Why Did New York’s Soda Tax go Flat?

soda cans

By Rhea Yablon Kennedy. Originally posted on PursueAction.org.

Last month in a post on PursueAction.org, I puzzled out the fierce public interest in healthy food that even a tragic oil spill and a coalmine disaster could not distract attention from. The grassroots groundswell for healthier food in the D.C. area included the passage of a sales tax on soft drinks. Similar bills recently emerged in many parts of the country. In this post, I take a closer look at “soda tax” campaigns and what they can teach us:

One such recent measure to apply a penny-per-ounce soda tax in New York State failed. New York Times reporter Anemona Hartocollis pinned it to a winning anti-tax campaign. She compared two ads focused on Governor David Paterson’s proposed cost jump, one aimed at promoting it, the other aimed at defeating it:

First, this radio ad from the Alliance for a Healthier New York, a name that only a health teacher could love. A pediatrician talks about diabetes, cancer and obesity, and says, “Helping New Yorkers lose weight is a matter of life and death.”

Next, this TV ad from New Yorkers Against Unfair Taxes, a name calculated to make the blood boil. A mother unpacks groceries in the kitchen as her son mixes a powdered lemonade, one of the drinks that would be taxed. “Tell Albany to trim their budget fat and leave our groceries alone,” the mother says.

…Now that [the measure] has been dropped from the state revenue bill, it has become a case study in the power of the anti-tax message.

This phenomenon is not unique to New York. Similar tax proposals tried to float to glory on public support in Vermont, Mississippi, Kansas, and Alaska, as well as Philadelphia, Washington, D.C., and many other cities—at least 20 in all this year, by The Wall Street Journal’s count. Yes, 33 states have already passed some kind of soda tax. But 2010 just wasn’t the year for new ones. The vast majority failed.

Looking at this news, I started to wonder. Couldn’t there be another reason, other than a simple, straight-to-the-heart message in a TV ad? Yes, and I think it was complex brew of convoluted, top-down measures.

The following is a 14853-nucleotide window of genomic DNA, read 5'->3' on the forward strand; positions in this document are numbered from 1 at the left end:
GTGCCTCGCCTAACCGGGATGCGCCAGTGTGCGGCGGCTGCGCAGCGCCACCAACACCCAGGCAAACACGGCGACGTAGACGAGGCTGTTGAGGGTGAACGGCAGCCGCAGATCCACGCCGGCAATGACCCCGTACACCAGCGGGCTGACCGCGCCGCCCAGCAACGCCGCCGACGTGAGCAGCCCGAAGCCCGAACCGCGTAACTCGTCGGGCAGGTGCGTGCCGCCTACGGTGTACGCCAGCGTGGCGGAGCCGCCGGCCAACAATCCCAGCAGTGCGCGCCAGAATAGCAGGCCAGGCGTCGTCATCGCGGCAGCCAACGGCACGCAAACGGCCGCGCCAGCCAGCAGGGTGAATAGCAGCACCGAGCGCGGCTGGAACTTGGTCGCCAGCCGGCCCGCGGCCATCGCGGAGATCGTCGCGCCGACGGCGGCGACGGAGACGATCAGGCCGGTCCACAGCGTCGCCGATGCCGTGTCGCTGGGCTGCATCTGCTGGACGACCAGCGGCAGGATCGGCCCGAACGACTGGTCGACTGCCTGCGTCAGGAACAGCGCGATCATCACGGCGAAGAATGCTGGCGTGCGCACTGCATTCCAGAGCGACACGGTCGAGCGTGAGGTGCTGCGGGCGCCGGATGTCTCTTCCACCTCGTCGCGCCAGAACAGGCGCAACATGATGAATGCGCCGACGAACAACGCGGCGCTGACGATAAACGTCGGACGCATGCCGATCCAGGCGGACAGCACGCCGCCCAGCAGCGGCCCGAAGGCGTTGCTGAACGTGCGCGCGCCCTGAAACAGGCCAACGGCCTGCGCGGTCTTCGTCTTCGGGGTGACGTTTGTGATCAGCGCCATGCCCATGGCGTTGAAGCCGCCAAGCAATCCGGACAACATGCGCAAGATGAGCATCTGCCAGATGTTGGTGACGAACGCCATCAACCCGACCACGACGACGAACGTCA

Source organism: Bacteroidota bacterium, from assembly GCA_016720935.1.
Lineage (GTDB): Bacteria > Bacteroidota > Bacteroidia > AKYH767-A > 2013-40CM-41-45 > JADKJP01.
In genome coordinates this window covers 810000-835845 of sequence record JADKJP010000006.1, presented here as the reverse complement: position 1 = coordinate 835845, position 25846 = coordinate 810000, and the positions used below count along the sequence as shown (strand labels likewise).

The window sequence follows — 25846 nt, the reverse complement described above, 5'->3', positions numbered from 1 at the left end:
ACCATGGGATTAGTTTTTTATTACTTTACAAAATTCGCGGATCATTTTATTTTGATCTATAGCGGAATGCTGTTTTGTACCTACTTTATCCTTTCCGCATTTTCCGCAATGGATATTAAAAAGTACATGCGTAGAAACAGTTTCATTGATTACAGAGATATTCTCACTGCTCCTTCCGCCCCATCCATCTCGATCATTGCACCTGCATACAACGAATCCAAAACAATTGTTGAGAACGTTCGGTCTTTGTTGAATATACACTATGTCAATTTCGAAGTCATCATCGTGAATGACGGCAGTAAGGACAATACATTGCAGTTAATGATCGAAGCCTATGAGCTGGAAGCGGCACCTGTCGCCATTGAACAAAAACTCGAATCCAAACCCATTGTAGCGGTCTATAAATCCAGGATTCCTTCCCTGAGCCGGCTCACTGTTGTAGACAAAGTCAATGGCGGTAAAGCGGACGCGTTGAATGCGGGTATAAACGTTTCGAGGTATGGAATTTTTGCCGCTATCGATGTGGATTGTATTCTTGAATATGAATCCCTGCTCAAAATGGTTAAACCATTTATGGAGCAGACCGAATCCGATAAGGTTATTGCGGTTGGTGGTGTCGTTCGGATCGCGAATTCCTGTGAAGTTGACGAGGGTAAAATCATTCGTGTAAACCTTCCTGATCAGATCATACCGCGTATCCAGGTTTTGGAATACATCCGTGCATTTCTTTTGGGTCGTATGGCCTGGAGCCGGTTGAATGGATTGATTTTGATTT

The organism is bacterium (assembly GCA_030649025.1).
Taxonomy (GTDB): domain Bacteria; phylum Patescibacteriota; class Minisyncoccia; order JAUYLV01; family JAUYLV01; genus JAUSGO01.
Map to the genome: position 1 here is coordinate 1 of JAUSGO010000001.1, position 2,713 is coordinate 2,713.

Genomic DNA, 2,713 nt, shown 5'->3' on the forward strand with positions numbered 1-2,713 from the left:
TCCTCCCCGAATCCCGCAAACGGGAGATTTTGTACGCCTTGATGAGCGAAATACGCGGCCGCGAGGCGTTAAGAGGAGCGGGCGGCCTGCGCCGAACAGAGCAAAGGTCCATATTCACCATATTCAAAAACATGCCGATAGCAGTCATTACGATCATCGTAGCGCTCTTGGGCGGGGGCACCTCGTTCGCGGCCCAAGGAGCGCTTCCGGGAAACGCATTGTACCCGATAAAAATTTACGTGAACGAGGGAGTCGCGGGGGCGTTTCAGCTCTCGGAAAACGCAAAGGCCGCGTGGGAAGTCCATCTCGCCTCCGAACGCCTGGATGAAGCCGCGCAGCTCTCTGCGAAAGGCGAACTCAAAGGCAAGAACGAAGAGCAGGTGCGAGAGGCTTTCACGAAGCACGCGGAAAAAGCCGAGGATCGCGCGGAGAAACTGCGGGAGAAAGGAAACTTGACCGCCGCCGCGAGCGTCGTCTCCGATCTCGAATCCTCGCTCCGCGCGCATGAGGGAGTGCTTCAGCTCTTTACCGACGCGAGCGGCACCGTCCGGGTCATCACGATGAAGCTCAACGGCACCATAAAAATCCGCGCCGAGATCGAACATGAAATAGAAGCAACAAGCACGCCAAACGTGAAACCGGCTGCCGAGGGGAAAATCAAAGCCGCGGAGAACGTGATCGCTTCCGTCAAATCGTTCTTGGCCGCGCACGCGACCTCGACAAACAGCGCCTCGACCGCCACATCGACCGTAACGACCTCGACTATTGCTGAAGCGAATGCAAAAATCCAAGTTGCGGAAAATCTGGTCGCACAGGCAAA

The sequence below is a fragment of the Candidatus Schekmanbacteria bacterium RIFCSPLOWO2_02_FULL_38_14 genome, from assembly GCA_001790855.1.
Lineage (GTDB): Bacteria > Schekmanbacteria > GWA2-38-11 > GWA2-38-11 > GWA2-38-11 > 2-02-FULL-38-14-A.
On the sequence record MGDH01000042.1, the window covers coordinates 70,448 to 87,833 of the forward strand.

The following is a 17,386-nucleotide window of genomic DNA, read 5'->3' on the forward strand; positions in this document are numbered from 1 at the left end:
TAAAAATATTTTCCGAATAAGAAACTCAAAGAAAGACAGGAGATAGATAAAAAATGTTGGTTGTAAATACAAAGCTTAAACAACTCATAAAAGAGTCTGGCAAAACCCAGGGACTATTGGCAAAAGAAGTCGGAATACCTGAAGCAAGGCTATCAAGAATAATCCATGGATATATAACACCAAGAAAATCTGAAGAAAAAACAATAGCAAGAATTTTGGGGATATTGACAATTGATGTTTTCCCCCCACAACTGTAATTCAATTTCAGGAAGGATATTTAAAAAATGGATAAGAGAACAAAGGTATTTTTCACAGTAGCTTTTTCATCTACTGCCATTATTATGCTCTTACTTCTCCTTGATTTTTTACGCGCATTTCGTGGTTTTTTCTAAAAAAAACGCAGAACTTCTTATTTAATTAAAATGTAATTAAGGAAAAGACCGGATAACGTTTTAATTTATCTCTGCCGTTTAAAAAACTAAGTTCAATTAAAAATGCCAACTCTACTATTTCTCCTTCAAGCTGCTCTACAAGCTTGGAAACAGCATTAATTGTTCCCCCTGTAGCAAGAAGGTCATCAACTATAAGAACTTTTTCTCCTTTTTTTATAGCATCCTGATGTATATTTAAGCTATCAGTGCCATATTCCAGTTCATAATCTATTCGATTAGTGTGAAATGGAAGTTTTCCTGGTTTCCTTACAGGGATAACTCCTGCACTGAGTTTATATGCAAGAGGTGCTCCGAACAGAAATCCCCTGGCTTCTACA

Trying to fund one initiative with another–simultaneously deterring people from drinking unhealthy beverages while funding initiatives to promote healthy living–makes sense over all. But try to explain all the numbers, intricacies, and the calculated cost to the consumer, and you’ve taken a good 10 minutes. For anyone trying to engage a busy and distracted public, that’s nine minutes and 30 seconds too long.

Bans on smoking and trans fats, and even limits on sugary drinks have passed in other areas. They may not have been popular, but they were simple, not tied to a revenue bill, and they passed quickly without lengthy debate in a city council or state senate.

The soda sellers got that. They made it about parents and their grocery bills, all in a succinct ad.

Likewise, the anti-tax campaigners addressed consumers at eye level: a mom to other moms. Meanwhile, the health camp’s ad had a doctor tsk tsk at the masses.

A top-down approach to get people to change their personal choices clouds the waters. Even Michelle Obama, who could have her public eating a tablespoon of cement every morning if she just wagged her finger and said we’d better get to it, grasps this. When she talked about her Let’s Move nutrition and exercise initiative at the recent NAACP convention, she simply made the argument that eating better is a wise choice for the community. She even described a wake-up call from a pediatrician about her daughters’ weight. It’s a familiar tale she has used before, but the parent-to-parent connection shines even clearer when held next to that doctor-speak ad in New York. I doubt anyone left thinking of Michelle Obama as the nation’s new dietary dictator.

Another complication is that the soda tax debate played out on a slanted playing field. Sure—consumer groups, health organizations, and corporations all had an equal right to get in the game. But as the Times’ Hortocollis points out, when it comes to swaying public opinion, the competition all but closes to any ad campaign with a budget not subsidized by America’s most popular sugary beverages. So the public didn’t exactly get a balanced take on the issue. And when the public polls in opposition to a tax, the politicians must follow.

I don’t know—maybe the public needs a talking-to sometimes, and a top-down mandate here and there. One sure thing is that the food transformations suggested in the Let’s Move campaign—not to mention urban gardens, vegetable patches in school yards, and backyard chicken coops—have all seduced the public, and none of them did it with a bill or ad campaign. Or a ban. No intricate reasoning–just pure, simple food. No 30-second TV spots–just inspired people.

Photo by Alexander Kaiser.

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One Response to “Why Did New York’s Soda Tax go Flat?”

  1. Colton Tate Says:

    Hi there, nice page however there is a problem whereby on occassion I am redirected to the main page whenever I view other posts in this website.

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